Revenue from capital gains varies (over the last 30 years) from 5 percent to 15 percent of total income tax. The only time we had a surplus was when it was at the peak. We should have been running large supluses under the Clinton stock bubble and moderate surpluses during the Bush housing bubble. Then we would be a in better position to make the counter-cyclical spending that would help the Obama bust.

  5. comment number 5 by: aletheia33

    i can’t believe the level of argument displayed here. it’s pathetic. i won’t bother to break it down, but i do wonder–what are your credentials as an “economist”?
    you don’t seem to have mastered basic critical thinking skills.

  6. comment number 6 by: Gipper

    I suspect that if you took a 5-yr. moving average of people’s income, you’d find far less inequality. Also, if you adjusted for age, you’d reduce the inequality even further.

    As baby boom cohort moves through the population, you’d expect, ceteris paribus, to see greater inequality because the percentage of persons over age 50, the age where wealth and earning peak, is increasing. These are statistics 101 insights that would have been nice for Economistmom to explore like, well, an economist.

    But at bottom, these complaints are envy, pure and simple. The US isn’t some poor ex-colonial outpost where a few landowners literally control the fate of an underclass. People have the ability to move up the income scales. Nobody has extracted and exploited a toiling mass of proletariat to line their pockets.

    These protesters need an attitude adjustment and a severe scolding to mind their own damn business instead of sulking about other people’s fortunes. These are a bunch of greedy and envious ne’r do wells. They can go to hell.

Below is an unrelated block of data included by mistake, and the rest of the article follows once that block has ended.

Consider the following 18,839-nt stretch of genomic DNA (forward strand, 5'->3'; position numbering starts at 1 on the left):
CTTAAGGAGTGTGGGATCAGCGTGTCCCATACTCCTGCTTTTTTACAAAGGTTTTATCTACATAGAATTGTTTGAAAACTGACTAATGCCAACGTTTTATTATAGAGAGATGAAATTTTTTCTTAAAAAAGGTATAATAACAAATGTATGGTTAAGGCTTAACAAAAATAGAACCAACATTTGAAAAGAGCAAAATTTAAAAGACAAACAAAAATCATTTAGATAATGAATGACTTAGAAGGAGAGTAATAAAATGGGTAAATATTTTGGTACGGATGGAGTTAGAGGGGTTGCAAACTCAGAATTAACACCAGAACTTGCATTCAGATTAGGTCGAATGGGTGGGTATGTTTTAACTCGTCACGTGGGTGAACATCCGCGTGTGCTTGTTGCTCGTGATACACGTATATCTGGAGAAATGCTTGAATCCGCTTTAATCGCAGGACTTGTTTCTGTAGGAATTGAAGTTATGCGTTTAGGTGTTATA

Letting the Bush Tax Cuts expire (Economistmom’s number 1 panacea) isn’t going to make OWS any happier.

  7. comment number 7 by: B Davis

    AMTbuff wrote:

    This just in: the rich are getting poorer at a rate that has stunned inequality-phobes into complete silence. See

    What Mankiw said was “Here is a fact that you might not have heard from the Occupy Wall Street crowd” not that they were “stunned into complete silence”. That’s why I always try to check sources. The story often seems to mutate with each telling. In any case, looking at the IRS data that Mankiw references, you can see that he is addressing the rich’s fall in income from the peak that it reached in 2007. Since 1987, the dollar cutoff for the top 1%, 5%, 10%, 25%, and 50% has risen 147%, 126%, 112%, 95%, and 82%, respectively. Hence, the top one percent has done just fine and does not require our “stunned silence”. As anyone who is fortunate enough to obtain most of their income from the stock market knows, you have to take the pain of the down years in order to be sure to reap the benefits of the up years. No surprise there.

  8. comment number 8 by: dave

    And actually, I think that is the unmentioned characteristic which so many in OWS share:

    they formed certain expectations during the good times that a rising tide should lift all boats and that a role in the economy should be more or less effortlessly attainable by securing some minimal credential and waiting to fall into place somewhere in the machine.

    Those who are protesting are largely doing so on their backs. Have they been beating the bushes identifying an opportunity to exploit? No, mostly these are folks who file for unemployment and and wait for ’someone’ to do ’something’ about ‘the economy’. They do not seem to understand that a competitive economy is more like the Seregeti. Some will live; some will die. All must struggle.

    Look at BLS data on those aged 18-23 as of the beginning of the recession. Half have never held a job as long as a year. Many weren’t even seeking one.

    These folks need to be taught competition and I strongly suspect that will not happen until we ratchet down unemployment compensation for multiyear claimants.

    Basically, we need a REAL depression, with bread lines and Hoovervilles in order to bootstrap some semblance of proactive motivation.

    Either that or the lions, leopards and wildebeest will learn how to do a proper sit-in.

  9. comment number 9 by: Jerry

    Michael Moore doesn’t “think he’s not rich.” He knows he is; he’s advocating for higher taxes; he recognizes that the rich are paying less and less of their fair share because they run the corporations and influence government with their riches.
    OWS would like to see a return to one person, one vote– and one equal opportunity to influence government, which means take away any recognition of corporate personhood and constitutional rights based on that notion. Move to amend the constitution to remove corporate personhood!
    And the crap about people not being wiling to work is just that. The large majority of those unemployed and facing foreclosure didn’t cause this crisis, just as they didn’t cause the Great Depression.